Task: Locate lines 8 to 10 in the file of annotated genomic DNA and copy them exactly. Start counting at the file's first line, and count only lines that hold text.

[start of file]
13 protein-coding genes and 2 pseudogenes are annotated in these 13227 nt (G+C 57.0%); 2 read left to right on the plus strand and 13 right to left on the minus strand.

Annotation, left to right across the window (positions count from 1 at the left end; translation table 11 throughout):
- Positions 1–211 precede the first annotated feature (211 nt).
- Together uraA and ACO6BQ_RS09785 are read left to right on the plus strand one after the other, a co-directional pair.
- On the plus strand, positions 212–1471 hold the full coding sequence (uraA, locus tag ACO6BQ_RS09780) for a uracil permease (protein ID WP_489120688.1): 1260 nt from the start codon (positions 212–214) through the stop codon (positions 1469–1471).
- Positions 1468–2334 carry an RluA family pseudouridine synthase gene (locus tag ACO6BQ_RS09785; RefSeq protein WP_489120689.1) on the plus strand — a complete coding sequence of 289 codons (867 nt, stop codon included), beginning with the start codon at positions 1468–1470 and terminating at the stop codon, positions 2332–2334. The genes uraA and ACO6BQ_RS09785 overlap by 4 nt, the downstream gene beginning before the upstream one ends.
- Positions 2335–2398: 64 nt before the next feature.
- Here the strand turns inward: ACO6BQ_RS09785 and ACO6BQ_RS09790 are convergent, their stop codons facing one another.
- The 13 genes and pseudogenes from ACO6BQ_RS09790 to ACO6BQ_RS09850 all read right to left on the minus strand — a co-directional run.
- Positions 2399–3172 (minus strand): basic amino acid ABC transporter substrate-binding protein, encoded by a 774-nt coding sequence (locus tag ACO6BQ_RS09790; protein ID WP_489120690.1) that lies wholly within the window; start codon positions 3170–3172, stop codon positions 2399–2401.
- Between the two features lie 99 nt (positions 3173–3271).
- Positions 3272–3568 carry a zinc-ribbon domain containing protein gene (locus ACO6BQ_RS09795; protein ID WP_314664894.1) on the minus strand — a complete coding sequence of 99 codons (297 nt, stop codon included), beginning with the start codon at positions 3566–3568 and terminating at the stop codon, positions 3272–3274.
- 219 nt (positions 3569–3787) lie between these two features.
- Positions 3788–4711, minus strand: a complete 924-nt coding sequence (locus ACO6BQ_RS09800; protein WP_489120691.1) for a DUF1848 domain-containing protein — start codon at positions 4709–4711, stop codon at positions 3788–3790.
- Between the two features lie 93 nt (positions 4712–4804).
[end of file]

- Here the strand turns inward: ACO6BQ_RS09785 and ACO6BQ_RS09790 are convergent, their stop codons facing one another.
- The 13 genes and pseudogenes from ACO6BQ_RS09790 to ACO6BQ_RS09850 all read right to left on the minus strand — a co-directional run.
- Positions 2399–3172 (minus strand): basic amino acid ABC transporter substrate-binding protein, encoded by a 774-nt coding sequence (locus tag ACO6BQ_RS09790; protein ID WP_489120690.1) that lies wholly within the window; start codon positions 3170–3172, stop codon positions 2399–2401.